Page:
Welcome to GPS Cycle and Walking Routes
There are also over 2000 walking routes including all of the National Trails, most of the UK's long distance trails, easy waterside routes on our Canal Walks, challenging climbs on our Mountain and Hill Walks and exhilirating cliff top trails on the Coastal Walks. You can also see a collection of walks in your area on the Walks Near Me page.
You can use the links below to view a list of cycle and walking routes organised by county. Each route is available for download in a number of different GPS formats with a google map and Ordnance Survey map accompanying each route so you can see where you'll be heading.
Many of the routes follow the National Cycle Network (NCN) routes with the number of the route(s) followed specified in the description.
All the routes come with a fantastic photgraphic aerial view of the route with points of interest and photographs
Cycle Routes in England
|County||No. Routes||County||No. Routes|
|Hertfordshire||25||Isle of Wight||2|
|Tyne and Wear||19||Warwickshire||17|
Walking Routes in England
|County||No. Routes||County||No. Routes|
|Isle of Wight||17||Kent||97|
National Parks, AONB and Other Regions Walking Routes
Latest Walking Routes
|Torquay to Brixham||9 miles (14 km)||This walk follows the South West Coast Path from Torquay to Brixham via Paignton. It's about an 8.5 mile walk with flat footpaths more most of the way. There's some moderate hill climbs as you approach Brixham and the option of extending the walk with a climb up to Berry Head Country Park if you have time.|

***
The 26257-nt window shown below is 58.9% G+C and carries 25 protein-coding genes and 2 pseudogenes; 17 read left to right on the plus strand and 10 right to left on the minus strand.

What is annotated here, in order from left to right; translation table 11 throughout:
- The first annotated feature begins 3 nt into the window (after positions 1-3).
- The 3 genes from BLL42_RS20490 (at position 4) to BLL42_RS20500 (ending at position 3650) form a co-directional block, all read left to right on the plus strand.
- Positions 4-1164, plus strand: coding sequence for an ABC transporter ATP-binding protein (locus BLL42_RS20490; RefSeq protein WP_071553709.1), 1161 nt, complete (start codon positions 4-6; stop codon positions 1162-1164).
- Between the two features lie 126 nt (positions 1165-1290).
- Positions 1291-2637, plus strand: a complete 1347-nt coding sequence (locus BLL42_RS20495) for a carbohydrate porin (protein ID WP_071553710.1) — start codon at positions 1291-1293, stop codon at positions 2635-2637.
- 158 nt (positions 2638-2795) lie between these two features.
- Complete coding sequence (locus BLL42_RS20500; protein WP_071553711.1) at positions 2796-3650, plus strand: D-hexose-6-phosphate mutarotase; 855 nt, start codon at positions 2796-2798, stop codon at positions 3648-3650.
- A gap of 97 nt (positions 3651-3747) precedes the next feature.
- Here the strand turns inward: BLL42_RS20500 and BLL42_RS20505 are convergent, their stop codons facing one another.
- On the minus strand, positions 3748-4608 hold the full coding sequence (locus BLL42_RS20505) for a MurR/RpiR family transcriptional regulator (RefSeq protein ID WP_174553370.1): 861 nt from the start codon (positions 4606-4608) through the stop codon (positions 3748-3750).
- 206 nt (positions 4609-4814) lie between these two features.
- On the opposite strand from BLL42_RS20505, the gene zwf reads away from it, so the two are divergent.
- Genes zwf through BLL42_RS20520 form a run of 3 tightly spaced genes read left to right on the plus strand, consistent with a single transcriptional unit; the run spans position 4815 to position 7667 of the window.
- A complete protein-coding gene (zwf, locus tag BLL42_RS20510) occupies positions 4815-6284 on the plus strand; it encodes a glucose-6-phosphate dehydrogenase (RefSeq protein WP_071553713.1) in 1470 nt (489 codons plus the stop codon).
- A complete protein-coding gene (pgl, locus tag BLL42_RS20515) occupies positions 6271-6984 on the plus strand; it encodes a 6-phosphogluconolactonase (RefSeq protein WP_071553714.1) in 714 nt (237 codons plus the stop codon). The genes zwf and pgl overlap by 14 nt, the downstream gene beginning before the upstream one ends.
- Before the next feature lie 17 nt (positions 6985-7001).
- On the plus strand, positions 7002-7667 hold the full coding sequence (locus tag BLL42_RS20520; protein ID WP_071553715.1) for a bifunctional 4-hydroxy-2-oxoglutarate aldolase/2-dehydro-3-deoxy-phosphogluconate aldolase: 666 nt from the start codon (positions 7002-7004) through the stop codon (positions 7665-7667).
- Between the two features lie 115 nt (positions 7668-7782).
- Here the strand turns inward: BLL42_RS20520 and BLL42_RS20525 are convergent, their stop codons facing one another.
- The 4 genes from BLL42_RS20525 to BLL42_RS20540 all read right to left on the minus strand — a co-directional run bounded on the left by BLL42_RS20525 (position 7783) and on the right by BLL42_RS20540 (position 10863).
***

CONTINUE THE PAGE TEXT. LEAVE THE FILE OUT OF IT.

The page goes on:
On the way there's great views of the Torbay coast with a series of lovely beaches, coves and villages to enjoy.
The walk starts at Corbyn's Head on the sea front in Torquay, just a short stroll from the train station. You then head south to Hollcombe Beach and Paignton Sands which is a popular tourist spot with a pier and funfair.
The route continues to the pretty village of Goodrington where there's a station on the Paignton and Dartmouth Steam Railway, a water park, three beaches, and a nice park with a boating lake.
The route continues south to the interesting Saltern Cove. The area is designated as a Site of Special Scientific Interest because of its diverse communities of intertidal plants and animals. It's also geoligically significant due to the limestone and sandstone present.